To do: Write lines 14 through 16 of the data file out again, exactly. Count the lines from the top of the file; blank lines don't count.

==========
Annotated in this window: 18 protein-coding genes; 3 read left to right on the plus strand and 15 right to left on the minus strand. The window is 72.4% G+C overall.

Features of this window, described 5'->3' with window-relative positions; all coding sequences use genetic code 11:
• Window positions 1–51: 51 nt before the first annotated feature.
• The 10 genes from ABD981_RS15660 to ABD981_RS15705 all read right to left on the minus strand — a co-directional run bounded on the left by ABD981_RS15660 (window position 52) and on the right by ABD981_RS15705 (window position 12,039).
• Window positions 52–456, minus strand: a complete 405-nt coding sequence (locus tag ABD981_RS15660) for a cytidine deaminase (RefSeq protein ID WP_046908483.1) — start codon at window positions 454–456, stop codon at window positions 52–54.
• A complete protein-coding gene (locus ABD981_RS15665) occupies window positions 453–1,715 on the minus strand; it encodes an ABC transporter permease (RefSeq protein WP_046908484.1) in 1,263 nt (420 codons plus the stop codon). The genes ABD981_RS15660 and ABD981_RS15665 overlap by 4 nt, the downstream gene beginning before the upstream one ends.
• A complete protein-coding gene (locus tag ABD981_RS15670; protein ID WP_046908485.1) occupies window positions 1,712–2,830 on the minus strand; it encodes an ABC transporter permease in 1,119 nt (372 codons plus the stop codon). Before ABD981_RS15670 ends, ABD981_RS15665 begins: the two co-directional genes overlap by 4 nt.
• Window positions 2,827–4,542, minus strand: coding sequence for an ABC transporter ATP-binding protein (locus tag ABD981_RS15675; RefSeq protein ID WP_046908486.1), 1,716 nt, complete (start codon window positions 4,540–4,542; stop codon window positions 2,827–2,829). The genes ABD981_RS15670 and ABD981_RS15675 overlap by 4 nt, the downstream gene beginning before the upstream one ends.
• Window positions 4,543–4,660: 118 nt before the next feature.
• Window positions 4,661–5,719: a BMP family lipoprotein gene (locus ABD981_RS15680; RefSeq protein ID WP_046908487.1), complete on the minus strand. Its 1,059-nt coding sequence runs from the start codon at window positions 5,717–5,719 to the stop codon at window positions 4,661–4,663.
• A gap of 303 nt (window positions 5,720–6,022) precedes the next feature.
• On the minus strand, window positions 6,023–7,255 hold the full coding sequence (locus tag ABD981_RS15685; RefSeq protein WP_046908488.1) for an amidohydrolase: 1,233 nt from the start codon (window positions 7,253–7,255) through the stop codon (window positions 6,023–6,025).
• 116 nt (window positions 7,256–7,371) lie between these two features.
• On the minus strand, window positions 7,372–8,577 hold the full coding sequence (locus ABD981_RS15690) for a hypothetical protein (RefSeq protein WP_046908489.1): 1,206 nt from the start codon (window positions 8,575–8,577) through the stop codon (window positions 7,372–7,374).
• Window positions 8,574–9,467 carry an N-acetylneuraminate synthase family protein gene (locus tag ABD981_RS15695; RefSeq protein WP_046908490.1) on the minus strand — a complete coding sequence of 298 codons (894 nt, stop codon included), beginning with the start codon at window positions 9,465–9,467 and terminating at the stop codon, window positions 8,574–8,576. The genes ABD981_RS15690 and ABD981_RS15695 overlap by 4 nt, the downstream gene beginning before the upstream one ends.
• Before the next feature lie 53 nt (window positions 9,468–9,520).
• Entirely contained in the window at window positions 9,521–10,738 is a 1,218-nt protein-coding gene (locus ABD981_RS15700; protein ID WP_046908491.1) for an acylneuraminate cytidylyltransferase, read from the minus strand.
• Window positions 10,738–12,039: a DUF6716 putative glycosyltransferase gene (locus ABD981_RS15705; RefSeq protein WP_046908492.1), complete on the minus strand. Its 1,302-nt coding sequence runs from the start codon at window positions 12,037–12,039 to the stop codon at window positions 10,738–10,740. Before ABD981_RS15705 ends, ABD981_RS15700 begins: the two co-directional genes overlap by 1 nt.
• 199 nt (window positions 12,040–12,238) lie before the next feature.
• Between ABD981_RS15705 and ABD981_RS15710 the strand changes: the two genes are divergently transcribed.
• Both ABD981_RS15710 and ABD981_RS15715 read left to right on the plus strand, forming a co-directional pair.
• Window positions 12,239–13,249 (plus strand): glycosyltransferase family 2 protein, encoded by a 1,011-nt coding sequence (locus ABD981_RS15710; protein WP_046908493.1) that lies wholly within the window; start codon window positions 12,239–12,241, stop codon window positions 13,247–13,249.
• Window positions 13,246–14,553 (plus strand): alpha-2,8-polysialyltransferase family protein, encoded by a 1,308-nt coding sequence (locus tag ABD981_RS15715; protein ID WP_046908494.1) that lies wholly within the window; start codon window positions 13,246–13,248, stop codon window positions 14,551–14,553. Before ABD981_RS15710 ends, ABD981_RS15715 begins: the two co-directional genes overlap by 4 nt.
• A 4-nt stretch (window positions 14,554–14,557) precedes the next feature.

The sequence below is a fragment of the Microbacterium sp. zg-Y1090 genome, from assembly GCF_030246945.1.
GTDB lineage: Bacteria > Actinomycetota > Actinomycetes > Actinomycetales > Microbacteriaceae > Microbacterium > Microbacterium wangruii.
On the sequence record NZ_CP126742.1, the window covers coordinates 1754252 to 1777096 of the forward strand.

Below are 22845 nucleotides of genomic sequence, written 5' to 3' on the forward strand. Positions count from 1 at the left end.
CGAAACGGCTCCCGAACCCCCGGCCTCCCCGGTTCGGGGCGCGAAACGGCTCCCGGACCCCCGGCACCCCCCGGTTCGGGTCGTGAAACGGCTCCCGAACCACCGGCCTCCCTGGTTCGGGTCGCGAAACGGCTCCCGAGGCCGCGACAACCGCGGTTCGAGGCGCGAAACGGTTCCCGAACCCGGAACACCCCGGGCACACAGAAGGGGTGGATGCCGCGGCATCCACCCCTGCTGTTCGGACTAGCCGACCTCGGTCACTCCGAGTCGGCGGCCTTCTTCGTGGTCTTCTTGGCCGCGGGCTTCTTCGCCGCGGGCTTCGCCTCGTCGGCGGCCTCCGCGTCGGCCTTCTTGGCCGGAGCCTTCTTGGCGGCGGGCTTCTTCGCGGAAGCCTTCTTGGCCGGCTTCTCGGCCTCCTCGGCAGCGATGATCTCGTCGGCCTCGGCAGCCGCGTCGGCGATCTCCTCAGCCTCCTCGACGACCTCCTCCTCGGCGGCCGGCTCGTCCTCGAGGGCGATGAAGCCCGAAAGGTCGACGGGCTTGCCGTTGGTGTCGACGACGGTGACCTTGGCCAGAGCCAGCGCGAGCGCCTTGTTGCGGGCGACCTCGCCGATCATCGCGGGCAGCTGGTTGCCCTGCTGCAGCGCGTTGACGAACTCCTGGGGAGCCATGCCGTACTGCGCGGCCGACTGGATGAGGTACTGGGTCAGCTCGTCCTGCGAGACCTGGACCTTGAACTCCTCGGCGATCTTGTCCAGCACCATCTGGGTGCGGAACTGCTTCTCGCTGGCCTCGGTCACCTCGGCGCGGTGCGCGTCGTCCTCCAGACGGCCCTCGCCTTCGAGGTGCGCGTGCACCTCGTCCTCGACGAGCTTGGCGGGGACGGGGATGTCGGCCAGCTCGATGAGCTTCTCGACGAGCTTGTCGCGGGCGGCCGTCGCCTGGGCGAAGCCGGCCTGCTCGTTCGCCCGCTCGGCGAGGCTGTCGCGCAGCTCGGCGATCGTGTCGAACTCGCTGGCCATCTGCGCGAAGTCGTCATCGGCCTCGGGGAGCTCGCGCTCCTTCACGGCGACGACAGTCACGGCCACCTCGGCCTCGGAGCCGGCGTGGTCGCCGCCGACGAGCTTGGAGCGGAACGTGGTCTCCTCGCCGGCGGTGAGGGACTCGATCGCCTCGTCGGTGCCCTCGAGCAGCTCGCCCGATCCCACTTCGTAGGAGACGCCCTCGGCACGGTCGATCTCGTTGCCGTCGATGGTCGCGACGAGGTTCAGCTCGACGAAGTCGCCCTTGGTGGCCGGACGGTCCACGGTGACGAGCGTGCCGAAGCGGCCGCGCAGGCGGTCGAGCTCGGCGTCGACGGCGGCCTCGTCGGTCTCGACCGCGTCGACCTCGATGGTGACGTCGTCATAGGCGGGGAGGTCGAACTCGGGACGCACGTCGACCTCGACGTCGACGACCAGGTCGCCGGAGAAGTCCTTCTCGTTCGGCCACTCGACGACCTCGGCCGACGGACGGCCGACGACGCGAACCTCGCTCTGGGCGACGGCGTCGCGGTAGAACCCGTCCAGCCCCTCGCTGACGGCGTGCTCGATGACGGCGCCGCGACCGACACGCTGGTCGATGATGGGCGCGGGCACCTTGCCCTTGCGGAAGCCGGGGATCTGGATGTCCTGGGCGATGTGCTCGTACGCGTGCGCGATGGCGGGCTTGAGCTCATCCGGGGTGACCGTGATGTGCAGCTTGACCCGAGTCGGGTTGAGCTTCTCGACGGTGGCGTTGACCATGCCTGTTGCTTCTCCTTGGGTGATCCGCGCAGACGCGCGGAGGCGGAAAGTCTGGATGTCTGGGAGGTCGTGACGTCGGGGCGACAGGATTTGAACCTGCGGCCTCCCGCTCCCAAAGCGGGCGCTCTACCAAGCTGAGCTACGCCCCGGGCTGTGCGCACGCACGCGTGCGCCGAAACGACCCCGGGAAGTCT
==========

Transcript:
• On the minus strand, window positions 7,372–8,577 hold the full coding sequence (locus ABD981_RS15690) for a hypothetical protein (RefSeq protein WP_046908489.1): 1,206 nt from the start codon (window positions 8,575–8,577) through the stop codon (window positions 7,372–7,374).
• Window positions 8,574–9,467 carry an N-acetylneuraminate synthase family protein gene (locus tag ABD981_RS15695; RefSeq protein WP_046908490.1) on the minus strand — a complete coding sequence of 298 codons (894 nt, stop codon included), beginning with the start codon at window positions 9,465–9,467 and terminating at the stop codon, window positions 8,574–8,576. The genes ABD981_RS15690 and ABD981_RS15695 overlap by 4 nt, the downstream gene beginning before the upstream one ends.
• Before the next feature lie 53 nt (window positions 9,468–9,520).